Tuesday, May 7, 2019

Barbara Kahn's dark comedy WHERE DO ALL THE GHOSTS GO? Theater for the New City

WHERE DO ALL THE GHOSTS GOTheater for the New City (Written and directed by Barbara Kahn, ) opens with a rapier thrust by Sarah Bernhardt (Steph Van Vlack). a ghost in Napoleonic drag. She thinks herself condemned to solitude in the derelict hotel, until Marcel Duchamp with his transparent chessboard shows up. Played with droll astringency by David Leeper, his verbal provocations are interrupted by fellow ghouls Elizabeth Keckley, a  demure companion to Mary Todd Lincoln (Chloe Simone Crawford). Then Buffalo Bill Cody (Christopher Lowe) crashes into the room. When Duchamp purposes chess, you get that he and Cody may have been playing an infinite game. When the Baroness (Sarah Teed) floats through the room and Duchamp dramatically calls her a thief, it's but a ripple in her trajectory through time with a bright scarf.

It is a scarf, ostensibly lost, that brings Jos (Ashley Versher) and her wife, Frankie (Fleur Voorn) to return to the derelict hotel. A novelist who writes ghost stories, Jos is stuck on Chapter three. Is the scarf an excuse for something else missing?  Objectives, ghostly or human, are part of the vague atmosphere of the room, a former therapist's office  (kudos to Mark Marcante for lights and set).  Jos is able to see and hear the ghosts. Frankie, a scientist, is less than comfortable that Jo is talking with invisible people. Creeped out, she leaves and Jos quizzes the ghosts about what humans expect from ghosts. She also takes on the therapist's role listening to the indignities suffered by once famous beings now lonely and unrecognized.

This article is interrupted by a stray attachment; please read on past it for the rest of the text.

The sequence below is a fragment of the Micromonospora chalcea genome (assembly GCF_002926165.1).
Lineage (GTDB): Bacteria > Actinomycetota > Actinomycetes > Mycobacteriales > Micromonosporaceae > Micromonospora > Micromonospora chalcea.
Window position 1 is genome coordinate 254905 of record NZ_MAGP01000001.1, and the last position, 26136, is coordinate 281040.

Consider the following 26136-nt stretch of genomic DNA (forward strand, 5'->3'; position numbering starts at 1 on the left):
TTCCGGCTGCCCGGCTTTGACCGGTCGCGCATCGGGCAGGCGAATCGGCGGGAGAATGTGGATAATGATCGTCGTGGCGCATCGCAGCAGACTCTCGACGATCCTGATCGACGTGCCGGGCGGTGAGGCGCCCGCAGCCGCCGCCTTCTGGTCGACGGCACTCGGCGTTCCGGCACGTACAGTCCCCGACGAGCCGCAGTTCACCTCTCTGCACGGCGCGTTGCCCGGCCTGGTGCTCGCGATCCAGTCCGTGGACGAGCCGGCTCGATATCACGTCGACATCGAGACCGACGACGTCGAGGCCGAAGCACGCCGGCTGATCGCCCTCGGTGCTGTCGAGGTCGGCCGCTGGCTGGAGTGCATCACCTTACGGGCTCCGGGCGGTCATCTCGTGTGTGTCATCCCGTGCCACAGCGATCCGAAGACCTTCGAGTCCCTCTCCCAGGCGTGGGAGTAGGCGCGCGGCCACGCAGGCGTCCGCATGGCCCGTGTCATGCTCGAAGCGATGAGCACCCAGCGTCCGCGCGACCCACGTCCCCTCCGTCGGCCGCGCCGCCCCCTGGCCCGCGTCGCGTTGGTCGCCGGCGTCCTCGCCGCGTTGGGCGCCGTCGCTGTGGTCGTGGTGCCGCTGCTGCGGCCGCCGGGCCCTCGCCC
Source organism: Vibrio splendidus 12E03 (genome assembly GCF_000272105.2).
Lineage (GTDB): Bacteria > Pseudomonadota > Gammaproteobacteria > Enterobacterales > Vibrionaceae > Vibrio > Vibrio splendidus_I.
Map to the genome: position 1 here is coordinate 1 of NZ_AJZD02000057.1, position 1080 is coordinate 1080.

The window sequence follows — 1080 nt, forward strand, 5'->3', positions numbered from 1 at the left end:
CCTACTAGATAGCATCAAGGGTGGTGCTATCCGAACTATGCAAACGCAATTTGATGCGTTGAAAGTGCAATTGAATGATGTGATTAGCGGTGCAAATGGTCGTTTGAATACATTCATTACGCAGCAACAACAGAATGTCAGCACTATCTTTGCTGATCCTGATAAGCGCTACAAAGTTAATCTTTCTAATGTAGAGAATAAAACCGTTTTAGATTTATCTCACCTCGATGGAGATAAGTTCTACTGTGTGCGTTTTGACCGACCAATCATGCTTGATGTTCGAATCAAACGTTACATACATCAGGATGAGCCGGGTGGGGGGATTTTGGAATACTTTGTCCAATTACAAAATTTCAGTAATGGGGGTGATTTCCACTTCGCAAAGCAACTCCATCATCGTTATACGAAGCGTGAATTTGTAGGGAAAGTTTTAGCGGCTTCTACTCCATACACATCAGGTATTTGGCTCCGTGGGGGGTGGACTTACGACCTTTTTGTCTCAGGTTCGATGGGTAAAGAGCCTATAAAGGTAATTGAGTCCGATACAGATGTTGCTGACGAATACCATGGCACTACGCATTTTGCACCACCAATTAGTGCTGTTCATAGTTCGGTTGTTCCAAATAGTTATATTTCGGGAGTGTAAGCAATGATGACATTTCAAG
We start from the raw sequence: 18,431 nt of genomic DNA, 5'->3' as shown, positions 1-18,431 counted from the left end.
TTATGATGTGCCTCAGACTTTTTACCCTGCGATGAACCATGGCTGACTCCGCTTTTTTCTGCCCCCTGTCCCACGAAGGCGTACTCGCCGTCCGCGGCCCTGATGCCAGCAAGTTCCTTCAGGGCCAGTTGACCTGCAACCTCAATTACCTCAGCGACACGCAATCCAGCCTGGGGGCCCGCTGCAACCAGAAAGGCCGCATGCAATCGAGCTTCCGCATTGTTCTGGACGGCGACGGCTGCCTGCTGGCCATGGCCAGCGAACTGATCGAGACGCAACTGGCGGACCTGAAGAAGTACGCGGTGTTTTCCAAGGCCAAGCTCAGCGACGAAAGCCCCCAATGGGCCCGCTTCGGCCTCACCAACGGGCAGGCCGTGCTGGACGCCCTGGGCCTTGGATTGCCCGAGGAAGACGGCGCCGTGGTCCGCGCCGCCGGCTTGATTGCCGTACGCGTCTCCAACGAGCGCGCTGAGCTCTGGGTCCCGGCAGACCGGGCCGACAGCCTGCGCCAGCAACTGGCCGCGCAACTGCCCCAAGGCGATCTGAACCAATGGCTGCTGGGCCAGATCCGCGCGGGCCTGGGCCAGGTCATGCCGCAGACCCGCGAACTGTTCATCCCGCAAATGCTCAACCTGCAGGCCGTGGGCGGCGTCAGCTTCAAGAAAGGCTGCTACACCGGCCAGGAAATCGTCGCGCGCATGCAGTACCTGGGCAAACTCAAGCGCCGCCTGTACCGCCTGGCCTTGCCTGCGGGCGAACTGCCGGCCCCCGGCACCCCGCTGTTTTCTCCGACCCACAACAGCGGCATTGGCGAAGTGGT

All have connections to the hotel and their histories play a major role in this play. Haunted by past misfortunes and pleasures, creative work and major challenges, they navigate the halls of times past. Keckley, an African American, was seamstress and companion to Mary Lincoln, experiencing racism in accommodations and proud of how she faced it. Buffalo Bill, who employed American Indians, eternally mourns the death of Sitting Bull. Bernhardt, baptized Catholic, faced 19th century anti-semitism, after she acknowledged her heritage during the Dreyfus case. Duchamp pioneered a drag persona as a creation, declared toilets sculpture and exiled himself to Chess' pure abstraction.

The unearthly ringing of a telephone (Alexander Graham Bell's experiment), warns the ghosts of life outside and the imminent destruction of their home. Their  fears intensify, affecting the lights and Jos fears she will be plunged into darkness. When Frankie appears with her Ipad,  the living and the dead unite to find the ghosts' final resting places. In the process,the ghosts acknowledge the lesbian couple as social pioneers and lovers. In the light of Apple technology,will humans and ghosts outpace the wrecking ball?

Barbara Kahn calls this a dark comedy but it's "Topper" friendly, a valentine for souls lost and found. Kahn was inspired to write Where do all the Ghosts Go? after hearing about plans to demolish the St. Denis, a 165-year old building at the corner of East 11th St. and Broadway, south of Union Square. She has won numerous awards, including the Torch of Hope, the Robert Chesley Playwriting Award and the 2017 Acker Award for her work in downtown theater.

Kahn's historical plays include Verzet Amsterdam, The Three-Mile Limit, Ghost Light now and Then, Women of the Wind, Island Girls  and many more. Look for her next wise comedy.

. S.W.

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